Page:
20 Strangest Looking Animals You Never Knew Existed


11Wilson’s bird of paradise

Wilson’s bird of paradise

Wilson’s bird of paradise is a small, exotic bird that can be found only on Waigeo and Batanta (islands in Indonesia). This beautiful bird lives in lowland rainforests, but it also can survive in the mountain forests on the higher altitudes. A major factor which decreases the number of Wilson’s bird of paradise in the wild is habitat destruction as a result of logging and forest fires. Luckily, the wild population of these birds is still not seriously affected by habitat loss. Wilson’s bird of paradise is an elusive animal and scientists lack a lot of information about life cycle and habits of this bird.

12Cubicus Boxfish

Cubicus Boxfish

The Cubicus Boxfish is also referred to as the Yellow Boxfish, Polka Dot Boxfish, or Cube Boxfish. The juvenile form is easily identifiable as having a yellow box-shaped body with brown spots. As an adult, the yellow will fade and become brown.

13Yoda bat

Yoda bat

The most obvious trait of the Yoda bat is its uncanny resemblance to the Star Wars character it was named after. Once you get beyond its strange appearance, however, this species possesses a whole host of other interesting features and behaviors. The Yoda bat is native to Papua New Guinea, and more specifically to a rainforest region that is so diverse, scientists discovered an average of three new species per week in 2010. Not much is currently known about the Yoda bat’s diet, but scientists do know that it eats certain types of fruits because they disperse seeds.



A binturong has a face like a cat’s and a body like a bear’s, long, shaggy black hair, stiff white whiskers, and a prehensile tail that’s as long as its body. Binturongs are also called Bearcats, but that name is rather misleading since these animals are not related to bears or cats. Instead, they are related to civets and fossas but look more like gigantic dust mops and smell like a freshly made batch of popcorn.

15Angora rabbit

Angora rabbit

The Angora rabbit is a variety of domestic rabbit bred for its long, soft wool. The Angora is one of the oldest types of domestic rabbit.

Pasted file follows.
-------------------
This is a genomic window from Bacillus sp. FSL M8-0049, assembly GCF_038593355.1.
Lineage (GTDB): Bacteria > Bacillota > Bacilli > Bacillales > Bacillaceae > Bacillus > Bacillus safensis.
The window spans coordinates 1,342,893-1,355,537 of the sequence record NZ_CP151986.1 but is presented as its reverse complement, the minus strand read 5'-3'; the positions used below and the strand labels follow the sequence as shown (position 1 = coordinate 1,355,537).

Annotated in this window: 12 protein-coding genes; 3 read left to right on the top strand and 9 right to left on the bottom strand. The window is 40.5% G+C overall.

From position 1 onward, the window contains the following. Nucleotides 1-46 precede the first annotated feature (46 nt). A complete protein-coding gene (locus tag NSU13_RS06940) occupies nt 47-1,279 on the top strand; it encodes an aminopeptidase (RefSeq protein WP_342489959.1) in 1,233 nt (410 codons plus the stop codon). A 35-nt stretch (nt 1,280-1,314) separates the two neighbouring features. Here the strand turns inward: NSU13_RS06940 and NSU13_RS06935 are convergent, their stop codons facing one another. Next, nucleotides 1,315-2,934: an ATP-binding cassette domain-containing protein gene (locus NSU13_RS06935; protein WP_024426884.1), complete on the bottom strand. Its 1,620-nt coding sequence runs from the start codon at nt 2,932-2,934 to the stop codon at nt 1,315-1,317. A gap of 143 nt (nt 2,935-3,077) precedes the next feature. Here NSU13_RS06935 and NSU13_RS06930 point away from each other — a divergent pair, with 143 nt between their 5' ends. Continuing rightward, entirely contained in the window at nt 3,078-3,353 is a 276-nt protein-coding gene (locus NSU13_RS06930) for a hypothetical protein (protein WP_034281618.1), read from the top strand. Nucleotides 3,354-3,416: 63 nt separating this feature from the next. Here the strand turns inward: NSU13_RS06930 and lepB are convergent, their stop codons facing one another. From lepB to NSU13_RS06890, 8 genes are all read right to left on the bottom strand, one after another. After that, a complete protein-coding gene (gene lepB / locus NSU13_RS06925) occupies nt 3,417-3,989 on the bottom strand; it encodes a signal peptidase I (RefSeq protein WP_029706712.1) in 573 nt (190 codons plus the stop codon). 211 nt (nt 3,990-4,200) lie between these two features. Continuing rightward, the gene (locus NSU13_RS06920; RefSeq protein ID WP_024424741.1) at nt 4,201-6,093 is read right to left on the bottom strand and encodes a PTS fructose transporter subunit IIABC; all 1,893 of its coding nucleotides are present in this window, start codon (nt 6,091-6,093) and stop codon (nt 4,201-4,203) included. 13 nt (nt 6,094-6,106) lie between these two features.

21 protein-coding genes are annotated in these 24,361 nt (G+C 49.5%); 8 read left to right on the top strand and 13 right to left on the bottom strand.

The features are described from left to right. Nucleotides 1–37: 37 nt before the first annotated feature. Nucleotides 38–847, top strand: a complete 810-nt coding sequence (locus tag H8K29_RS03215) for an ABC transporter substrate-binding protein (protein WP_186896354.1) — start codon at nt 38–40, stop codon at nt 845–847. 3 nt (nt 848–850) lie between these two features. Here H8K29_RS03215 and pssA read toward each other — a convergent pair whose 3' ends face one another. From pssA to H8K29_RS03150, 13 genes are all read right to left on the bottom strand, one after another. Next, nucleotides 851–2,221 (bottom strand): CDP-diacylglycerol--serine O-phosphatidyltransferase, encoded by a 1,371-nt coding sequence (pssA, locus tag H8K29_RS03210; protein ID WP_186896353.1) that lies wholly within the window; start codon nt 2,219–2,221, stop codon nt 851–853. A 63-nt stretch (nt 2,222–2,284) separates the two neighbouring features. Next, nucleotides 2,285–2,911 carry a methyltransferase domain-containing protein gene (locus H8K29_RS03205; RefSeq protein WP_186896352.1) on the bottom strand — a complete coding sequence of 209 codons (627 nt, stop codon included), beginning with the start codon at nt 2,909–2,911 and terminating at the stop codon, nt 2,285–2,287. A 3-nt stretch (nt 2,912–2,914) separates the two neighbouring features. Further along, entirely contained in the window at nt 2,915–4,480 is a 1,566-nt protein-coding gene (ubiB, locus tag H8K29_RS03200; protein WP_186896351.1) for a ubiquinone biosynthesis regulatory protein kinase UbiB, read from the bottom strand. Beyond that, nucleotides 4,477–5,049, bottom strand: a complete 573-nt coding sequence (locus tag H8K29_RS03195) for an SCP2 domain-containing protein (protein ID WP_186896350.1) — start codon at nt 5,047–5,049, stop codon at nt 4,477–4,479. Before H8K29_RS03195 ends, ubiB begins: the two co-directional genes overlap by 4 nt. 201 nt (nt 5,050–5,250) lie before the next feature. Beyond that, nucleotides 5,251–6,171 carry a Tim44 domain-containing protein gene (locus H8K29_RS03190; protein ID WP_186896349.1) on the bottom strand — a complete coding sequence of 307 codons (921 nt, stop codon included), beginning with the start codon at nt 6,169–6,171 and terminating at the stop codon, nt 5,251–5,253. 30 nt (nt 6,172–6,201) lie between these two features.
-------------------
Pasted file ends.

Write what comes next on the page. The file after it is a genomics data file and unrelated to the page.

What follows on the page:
16Long-eared jerboa

Long-eared jerboa

The long-eared jerboa is an incredibly adaptable animal, as it lives in extremely harsh conditions, with temperatures in the Gobi desert falling as low as -40°C in winter, and rising as high as +40°C in summer.



This strange creature (Dugong), along with it’s relative the Manatee, is believed to be what sailors used to confuse Mermaids for.

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The Gerenuk, also known as the Waller’s gazelle, is a long-necked species of antelope found in dry thorn bush scrub and desert in Eastern Africa. The word gerenuk comes from the Somali language, meaning “giraffe-necked”. Gerenuks have a relatively small head for their body, but their eyes and ears are proportionately large. Gerenuks seldom graze but browse on prickly bushes and trees, such as acacias. They can reach higher branches and twigs than other gazelles and antelope by standing erect on their rear legs and stretching their elongated necks.

19Southern right whale dolphin

Southern right whale dolphin

The southern right whale dolphin is a small and slender species of mammal found in cool waters of the southern hemisphere. They are fast active swimmers and have no visible teeth and no dorsal fin. They are very graceful and often move by leaping out of the water continuously.

20Southern red muntjac

Southern red muntjac

Southern red muntjac is found in South Asia, has soft, short, brownish or greyish hair and is omnivorous, feeding on grass, fruits, shoots, seeds, birds’ eggs as well as small animals. It sometimes even displays scavenging behavior, feeding on carrion. It gives calls similar to barking, usually upon sensing a predator. Males are extremely territorial and—despite their diminutive size—can be quite fierce. They will fight each other for territory using their antlers or their tusk-like upper canine teeth, and can even defend themselves against certain predators such as dogs.


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